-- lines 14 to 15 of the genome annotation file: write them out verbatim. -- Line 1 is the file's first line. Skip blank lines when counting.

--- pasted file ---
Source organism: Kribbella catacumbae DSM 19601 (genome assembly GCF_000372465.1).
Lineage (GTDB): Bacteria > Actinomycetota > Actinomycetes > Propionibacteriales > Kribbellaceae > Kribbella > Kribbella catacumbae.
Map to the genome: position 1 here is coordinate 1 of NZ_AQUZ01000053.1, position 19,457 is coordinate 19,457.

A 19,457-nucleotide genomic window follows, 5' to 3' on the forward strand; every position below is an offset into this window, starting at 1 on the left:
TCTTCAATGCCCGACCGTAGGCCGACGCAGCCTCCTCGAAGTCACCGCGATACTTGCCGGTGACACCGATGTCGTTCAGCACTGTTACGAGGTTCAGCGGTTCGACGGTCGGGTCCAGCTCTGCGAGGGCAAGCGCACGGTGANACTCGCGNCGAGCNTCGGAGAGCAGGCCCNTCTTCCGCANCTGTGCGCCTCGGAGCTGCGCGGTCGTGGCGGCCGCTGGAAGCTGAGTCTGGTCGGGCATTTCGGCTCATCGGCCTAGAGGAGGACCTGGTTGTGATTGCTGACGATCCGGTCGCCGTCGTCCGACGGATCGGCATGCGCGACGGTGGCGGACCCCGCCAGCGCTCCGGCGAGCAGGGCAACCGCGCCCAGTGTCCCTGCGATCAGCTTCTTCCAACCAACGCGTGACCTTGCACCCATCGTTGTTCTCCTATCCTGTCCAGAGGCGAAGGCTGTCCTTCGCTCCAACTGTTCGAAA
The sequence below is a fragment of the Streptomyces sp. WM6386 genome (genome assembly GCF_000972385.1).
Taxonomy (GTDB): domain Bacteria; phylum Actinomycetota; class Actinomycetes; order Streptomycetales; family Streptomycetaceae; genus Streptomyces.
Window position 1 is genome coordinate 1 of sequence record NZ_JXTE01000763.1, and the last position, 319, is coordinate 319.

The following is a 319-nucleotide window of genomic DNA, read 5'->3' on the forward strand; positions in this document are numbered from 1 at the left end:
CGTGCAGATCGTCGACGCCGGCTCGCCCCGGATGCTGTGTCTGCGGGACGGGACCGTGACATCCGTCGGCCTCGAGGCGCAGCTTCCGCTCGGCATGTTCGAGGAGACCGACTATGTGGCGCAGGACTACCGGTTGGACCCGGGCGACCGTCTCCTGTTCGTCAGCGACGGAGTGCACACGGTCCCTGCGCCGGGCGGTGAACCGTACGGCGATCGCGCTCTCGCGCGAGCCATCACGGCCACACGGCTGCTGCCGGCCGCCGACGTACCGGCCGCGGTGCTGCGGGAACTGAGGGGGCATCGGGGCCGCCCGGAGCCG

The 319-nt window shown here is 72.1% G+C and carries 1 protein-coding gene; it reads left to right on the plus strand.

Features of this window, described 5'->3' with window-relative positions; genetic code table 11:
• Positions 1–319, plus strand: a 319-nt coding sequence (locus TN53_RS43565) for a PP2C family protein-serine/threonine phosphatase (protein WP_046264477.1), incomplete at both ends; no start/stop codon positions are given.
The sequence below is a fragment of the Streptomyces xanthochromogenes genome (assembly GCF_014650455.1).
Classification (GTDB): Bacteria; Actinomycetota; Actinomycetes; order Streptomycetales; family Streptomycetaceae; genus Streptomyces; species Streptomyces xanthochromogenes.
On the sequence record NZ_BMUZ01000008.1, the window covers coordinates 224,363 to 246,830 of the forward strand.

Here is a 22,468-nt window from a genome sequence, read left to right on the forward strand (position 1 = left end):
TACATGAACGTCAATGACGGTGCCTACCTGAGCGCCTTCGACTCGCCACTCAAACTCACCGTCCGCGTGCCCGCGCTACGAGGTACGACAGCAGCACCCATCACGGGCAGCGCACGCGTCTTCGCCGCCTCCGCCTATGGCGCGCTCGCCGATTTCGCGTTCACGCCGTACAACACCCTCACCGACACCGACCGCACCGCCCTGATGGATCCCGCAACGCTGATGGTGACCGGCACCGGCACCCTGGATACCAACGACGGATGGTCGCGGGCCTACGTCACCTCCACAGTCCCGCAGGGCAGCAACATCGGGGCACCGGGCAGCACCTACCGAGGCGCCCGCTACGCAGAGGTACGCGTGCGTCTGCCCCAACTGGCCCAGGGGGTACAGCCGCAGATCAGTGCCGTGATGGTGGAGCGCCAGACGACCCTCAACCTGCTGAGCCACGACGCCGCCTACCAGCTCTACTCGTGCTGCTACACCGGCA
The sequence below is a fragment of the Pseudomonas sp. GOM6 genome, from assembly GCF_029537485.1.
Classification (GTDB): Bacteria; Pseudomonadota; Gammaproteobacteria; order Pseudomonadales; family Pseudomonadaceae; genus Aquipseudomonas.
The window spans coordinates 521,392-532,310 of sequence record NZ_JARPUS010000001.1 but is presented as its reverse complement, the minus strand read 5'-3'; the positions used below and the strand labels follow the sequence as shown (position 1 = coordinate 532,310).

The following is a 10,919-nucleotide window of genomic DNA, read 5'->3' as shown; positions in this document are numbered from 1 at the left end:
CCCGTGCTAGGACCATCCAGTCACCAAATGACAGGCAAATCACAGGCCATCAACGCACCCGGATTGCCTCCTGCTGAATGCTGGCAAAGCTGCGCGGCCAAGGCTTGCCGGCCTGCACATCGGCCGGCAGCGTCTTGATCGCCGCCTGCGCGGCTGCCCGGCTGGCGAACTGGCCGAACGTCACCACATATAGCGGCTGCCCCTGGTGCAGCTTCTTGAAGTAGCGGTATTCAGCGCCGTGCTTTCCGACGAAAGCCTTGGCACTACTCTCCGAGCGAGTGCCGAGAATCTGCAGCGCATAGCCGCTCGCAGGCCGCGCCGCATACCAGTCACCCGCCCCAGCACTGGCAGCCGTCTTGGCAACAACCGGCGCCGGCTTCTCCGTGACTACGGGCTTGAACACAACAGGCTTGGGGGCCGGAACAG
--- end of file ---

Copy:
The sequence below is a fragment of the Streptomyces xanthochromogenes genome (assembly GCF_014650455.1).
Classification (GTDB): Bacteria; Actinomycetota; Actinomycetes; order Streptomycetales; family Streptomycetaceae; genus Streptomyces; species Streptomyces xanthochromogenes.